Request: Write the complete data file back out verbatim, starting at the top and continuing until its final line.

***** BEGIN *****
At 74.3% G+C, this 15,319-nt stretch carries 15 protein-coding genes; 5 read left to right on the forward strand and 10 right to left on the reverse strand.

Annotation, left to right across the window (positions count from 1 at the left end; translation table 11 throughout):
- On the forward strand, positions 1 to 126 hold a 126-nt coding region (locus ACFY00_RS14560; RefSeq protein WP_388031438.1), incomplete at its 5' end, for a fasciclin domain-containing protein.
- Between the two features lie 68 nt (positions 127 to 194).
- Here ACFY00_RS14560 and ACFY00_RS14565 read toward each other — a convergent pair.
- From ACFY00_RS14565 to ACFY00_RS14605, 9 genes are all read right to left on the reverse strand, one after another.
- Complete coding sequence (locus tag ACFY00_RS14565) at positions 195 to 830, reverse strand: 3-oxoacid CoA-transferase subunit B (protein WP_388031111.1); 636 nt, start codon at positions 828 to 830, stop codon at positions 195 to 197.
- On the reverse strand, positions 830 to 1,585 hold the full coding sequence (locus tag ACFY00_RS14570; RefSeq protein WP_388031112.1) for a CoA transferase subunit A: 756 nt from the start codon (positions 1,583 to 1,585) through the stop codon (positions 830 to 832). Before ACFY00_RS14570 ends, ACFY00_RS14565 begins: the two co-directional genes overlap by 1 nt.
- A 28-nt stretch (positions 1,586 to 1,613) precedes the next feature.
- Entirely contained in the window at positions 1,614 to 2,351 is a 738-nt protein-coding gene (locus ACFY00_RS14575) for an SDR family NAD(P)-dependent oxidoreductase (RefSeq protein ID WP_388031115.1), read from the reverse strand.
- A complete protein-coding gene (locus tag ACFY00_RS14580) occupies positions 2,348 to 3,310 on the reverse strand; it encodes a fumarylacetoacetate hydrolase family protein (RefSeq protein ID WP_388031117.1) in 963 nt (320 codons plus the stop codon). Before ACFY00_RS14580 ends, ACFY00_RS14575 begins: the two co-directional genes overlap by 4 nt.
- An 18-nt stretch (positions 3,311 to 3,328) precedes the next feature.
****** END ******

At 74.3% G+C, this 15,319-nt stretch carries 15 protein-coding genes; 5 read left to right on the forward strand and 10 right to left on the reverse strand.

Annotation, left to right across the window (positions count from 1 at the left end; translation table 11 throughout):
- On the forward strand, positions 1 to 126 hold a 126-nt coding region (locus ACFY00_RS14560; RefSeq protein WP_388031438.1), incomplete at its 5' end, for a fasciclin domain-containing protein.
- Between the two features lie 68 nt (positions 127 to 194).
- Here ACFY00_RS14560 and ACFY00_RS14565 read toward each other — a convergent pair.
- From ACFY00_RS14565 to ACFY00_RS14605, 9 genes are all read right to left on the reverse strand, one after another.
- Complete coding sequence (locus tag ACFY00_RS14565) at positions 195 to 830, reverse strand: 3-oxoacid CoA-transferase subunit B (protein WP_388031111.1); 636 nt, start codon at positions 828 to 830, stop codon at positions 195 to 197.
- On the reverse strand, positions 830 to 1,585 hold the full coding sequence (locus tag ACFY00_RS14570; RefSeq protein WP_388031112.1) for a CoA transferase subunit A: 756 nt from the start codon (positions 1,583 to 1,585) through the stop codon (positions 830 to 832). Before ACFY00_RS14570 ends, ACFY00_RS14565 begins: the two co-directional genes overlap by 1 nt.
- A 28-nt stretch (positions 1,586 to 1,613) precedes the next feature.
- Entirely contained in the window at positions 1,614 to 2,351 is a 738-nt protein-coding gene (locus ACFY00_RS14575) for an SDR family NAD(P)-dependent oxidoreductase (RefSeq protein ID WP_388031115.1), read from the reverse strand.
- A complete protein-coding gene (locus tag ACFY00_RS14580) occupies positions 2,348 to 3,310 on the reverse strand; it encodes a fumarylacetoacetate hydrolase family protein (RefSeq protein ID WP_388031117.1) in 963 nt (320 codons plus the stop codon). Before ACFY00_RS14580 ends, ACFY00_RS14575 begins: the two co-directional genes overlap by 4 nt.
- An 18-nt stretch (positions 3,311 to 3,328) precedes the next feature.